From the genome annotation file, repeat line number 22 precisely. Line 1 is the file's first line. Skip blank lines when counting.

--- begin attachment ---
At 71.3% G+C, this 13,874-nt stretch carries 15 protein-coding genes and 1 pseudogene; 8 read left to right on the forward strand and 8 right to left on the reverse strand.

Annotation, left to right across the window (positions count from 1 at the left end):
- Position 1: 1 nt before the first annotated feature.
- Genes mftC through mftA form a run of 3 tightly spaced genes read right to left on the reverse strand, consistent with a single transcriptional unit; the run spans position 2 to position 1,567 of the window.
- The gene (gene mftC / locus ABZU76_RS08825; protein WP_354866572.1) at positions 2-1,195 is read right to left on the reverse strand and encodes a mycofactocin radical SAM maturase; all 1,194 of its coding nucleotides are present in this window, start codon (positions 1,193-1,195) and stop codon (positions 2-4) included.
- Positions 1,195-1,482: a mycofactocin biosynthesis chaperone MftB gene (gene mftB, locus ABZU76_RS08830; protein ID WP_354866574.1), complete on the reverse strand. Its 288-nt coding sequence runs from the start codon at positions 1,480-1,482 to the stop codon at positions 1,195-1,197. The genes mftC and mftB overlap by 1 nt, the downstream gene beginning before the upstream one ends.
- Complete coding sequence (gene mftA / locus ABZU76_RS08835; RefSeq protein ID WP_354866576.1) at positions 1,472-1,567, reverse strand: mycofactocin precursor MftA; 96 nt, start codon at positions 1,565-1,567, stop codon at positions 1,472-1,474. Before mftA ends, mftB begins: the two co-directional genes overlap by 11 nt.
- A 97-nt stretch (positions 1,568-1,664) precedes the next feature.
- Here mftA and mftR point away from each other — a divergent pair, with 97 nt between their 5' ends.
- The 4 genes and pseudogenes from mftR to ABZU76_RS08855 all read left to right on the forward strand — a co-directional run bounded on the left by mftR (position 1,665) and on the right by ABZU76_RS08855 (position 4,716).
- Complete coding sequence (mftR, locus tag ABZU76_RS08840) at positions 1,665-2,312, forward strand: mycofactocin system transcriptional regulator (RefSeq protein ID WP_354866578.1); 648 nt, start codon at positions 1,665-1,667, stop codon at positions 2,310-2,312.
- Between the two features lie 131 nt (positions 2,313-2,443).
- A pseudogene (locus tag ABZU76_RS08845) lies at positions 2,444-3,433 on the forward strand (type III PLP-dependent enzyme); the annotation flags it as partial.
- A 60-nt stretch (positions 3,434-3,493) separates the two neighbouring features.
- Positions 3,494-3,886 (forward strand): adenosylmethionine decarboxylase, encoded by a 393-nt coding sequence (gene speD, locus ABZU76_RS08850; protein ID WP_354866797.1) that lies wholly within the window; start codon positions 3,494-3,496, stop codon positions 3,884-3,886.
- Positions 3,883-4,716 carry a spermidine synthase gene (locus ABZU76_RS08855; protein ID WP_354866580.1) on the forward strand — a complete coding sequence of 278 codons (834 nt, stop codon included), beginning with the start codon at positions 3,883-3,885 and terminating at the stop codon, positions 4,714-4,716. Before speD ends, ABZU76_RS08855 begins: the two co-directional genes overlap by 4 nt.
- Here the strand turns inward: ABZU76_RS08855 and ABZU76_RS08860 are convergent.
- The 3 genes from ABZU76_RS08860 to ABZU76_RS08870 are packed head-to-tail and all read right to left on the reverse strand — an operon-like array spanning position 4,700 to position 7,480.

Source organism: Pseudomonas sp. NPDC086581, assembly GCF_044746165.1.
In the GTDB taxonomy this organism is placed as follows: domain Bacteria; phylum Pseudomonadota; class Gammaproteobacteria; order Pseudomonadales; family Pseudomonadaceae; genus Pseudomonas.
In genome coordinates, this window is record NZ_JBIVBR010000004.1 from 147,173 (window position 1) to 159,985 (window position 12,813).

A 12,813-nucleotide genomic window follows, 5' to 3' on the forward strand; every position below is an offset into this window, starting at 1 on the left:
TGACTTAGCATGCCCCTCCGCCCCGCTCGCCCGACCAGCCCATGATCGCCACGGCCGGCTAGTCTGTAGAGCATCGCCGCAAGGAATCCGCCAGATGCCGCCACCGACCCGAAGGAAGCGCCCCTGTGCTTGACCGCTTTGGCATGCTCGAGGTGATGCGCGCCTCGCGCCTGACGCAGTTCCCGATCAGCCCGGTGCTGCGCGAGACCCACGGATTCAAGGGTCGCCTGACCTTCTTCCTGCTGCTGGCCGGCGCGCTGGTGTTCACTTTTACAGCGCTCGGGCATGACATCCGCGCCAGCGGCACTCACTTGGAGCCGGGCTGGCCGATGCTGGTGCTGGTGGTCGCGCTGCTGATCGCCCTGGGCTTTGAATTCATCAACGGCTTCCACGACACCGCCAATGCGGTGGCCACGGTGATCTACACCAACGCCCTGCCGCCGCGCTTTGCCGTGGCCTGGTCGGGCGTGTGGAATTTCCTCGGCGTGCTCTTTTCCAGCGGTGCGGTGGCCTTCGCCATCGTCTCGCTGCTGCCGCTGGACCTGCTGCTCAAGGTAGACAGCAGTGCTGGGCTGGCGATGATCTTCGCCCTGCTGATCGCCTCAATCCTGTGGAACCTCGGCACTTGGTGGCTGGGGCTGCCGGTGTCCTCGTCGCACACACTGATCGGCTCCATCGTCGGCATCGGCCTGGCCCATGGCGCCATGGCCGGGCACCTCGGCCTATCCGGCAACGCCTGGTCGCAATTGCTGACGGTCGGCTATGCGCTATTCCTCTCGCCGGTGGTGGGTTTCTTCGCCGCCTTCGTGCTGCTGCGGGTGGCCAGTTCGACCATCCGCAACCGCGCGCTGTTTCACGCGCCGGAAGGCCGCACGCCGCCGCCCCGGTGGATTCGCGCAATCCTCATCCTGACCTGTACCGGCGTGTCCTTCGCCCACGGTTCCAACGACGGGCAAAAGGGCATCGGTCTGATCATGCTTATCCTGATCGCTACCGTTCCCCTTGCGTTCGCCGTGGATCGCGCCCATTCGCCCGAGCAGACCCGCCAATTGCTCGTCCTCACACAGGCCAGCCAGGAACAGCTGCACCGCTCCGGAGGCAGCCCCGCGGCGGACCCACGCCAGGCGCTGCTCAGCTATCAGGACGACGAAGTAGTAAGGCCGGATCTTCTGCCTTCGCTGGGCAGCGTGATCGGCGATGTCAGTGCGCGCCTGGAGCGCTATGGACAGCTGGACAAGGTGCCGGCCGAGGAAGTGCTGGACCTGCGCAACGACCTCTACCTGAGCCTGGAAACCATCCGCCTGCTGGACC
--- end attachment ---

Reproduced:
A 12,813-nucleotide genomic window follows, 5' to 3' on the forward strand; every position below is an offset into this window, starting at 1 on the left: